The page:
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Maintaining The Balance of Power

Maintaining The Balance of PowerAs China tests new air-to-air missiles, the U.S. must protect the region's balance of power by sending missiles to Taiwan, write two Tufts experts.

Medford/Somerville, Mass. [07.29.02] The skies over Taiwan just got a little more dangerous. In June, China began testing new air-to-air missiles which threaten to give the sprawling country military superiority in Taiwan's airspace. While the development may put the fragile balance of power in the region at risk, the U.S. can keep the peace by arming Taiwan, say two students at Tufts' Fletcher School.

"The Adder [air-to-air missiles] will substantially increase China's combat air power, eroding the long-standing qualitative edge enjoyed by the Taiwanese air force," Tufts' Toshi Yoshihara and James Holmes - both Ph.D. candidates at Tufts' Fletcher School of Law and Diplomacy - wrote in the Taipei Times. "In short, it could allow China to wrest away the Taiwan Strait - and encourage Beijing to try and settle the Taiwan question by force."

Increasingly out-gunned as China invests in new military technology, Taiwan's air force would have little chance defending against China's Adder missiles, wrote the pair.

"The missiles are clearly designed to skew the balance of power in favor of China, in keeping with China's declared military strategy to coerce Taiwan into submission," Yoshihara and Holmes wrote in the Times opinion piece.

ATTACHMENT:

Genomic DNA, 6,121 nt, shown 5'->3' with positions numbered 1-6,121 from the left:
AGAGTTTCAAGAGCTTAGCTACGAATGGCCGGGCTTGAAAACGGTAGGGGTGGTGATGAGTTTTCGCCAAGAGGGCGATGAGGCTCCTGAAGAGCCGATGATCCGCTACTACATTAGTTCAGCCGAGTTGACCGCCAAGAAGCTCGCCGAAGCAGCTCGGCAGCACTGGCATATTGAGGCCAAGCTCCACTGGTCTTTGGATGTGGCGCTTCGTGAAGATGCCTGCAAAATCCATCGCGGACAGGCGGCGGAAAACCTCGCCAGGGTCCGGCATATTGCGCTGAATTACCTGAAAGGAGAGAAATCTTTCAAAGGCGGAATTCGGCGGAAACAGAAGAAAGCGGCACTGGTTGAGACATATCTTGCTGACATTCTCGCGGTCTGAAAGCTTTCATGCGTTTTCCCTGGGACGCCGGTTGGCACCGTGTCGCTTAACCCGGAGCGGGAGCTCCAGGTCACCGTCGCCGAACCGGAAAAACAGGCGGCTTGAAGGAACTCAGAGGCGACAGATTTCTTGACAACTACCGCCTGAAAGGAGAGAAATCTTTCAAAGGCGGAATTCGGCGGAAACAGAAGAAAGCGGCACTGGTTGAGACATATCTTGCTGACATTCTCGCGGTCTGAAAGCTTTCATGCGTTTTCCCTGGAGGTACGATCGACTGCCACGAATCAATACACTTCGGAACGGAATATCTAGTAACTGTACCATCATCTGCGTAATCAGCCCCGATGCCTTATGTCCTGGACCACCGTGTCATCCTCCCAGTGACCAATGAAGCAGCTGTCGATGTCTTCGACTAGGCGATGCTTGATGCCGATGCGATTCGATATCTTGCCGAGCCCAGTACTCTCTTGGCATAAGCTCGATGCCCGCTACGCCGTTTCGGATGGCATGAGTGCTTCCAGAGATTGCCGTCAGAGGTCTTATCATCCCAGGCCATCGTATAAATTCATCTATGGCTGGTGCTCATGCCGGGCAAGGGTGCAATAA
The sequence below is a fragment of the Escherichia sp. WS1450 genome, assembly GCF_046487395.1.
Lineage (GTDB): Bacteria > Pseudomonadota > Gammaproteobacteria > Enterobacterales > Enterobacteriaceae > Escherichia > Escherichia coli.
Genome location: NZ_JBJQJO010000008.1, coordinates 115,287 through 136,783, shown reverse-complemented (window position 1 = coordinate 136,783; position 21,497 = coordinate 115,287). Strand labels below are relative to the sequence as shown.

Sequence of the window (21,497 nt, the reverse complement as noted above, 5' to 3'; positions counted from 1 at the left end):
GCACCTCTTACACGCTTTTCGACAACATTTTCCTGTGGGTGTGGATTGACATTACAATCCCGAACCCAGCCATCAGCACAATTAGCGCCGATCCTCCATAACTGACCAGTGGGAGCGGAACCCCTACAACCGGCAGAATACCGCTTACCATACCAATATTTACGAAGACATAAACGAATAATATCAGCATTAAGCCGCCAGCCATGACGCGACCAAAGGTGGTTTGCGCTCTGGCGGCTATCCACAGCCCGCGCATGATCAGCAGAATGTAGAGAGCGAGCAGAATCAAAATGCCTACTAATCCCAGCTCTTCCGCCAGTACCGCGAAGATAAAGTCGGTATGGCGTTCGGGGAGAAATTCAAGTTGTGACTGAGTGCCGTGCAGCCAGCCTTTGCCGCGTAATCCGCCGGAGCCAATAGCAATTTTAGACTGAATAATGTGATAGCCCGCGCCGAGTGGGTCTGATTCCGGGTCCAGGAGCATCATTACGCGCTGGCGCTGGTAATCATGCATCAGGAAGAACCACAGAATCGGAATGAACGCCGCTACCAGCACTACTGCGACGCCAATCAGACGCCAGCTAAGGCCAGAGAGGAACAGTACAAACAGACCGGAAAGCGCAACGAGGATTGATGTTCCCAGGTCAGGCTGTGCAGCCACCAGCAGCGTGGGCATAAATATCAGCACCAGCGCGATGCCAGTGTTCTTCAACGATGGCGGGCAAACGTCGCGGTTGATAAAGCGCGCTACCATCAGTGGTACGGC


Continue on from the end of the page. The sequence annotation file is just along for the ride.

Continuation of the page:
But supplies of U.S.-made AIM 120 air-to-air missiles would ensure that neither country has a distinct military advantage, they wrote.

There is historical support for this proposal, which is currently under consideration by the Bush Administration.

"In the 1990s, because of its traditional reluctance to introduce potentially destabilizing technologies to Asia, Washington hammered out an awkward arrangement under which the missiles are stored in the U.S., to be delivered to Taiwan if China deploys advanced missiles first or a conflict breaks out," they wrote in the Times.

With testing of the new missiles already under way in China, the Fletcher students wrote that the U.S. must ship the missiles quickly, or risk missing their window of opportunity.

"The rapid pace of war in the Taiwan Strait, combined with sheer geographic distance, could keep Washington from rushing the missiles to Taiwan in time if a crisis broke out," Yoshihara and Holmes wrote. "And Taiwanese pilots need to train in the actual battle-space, rather than at bases in the U.S.; otherwise they would be at a serious disadvantage in an air conflict."



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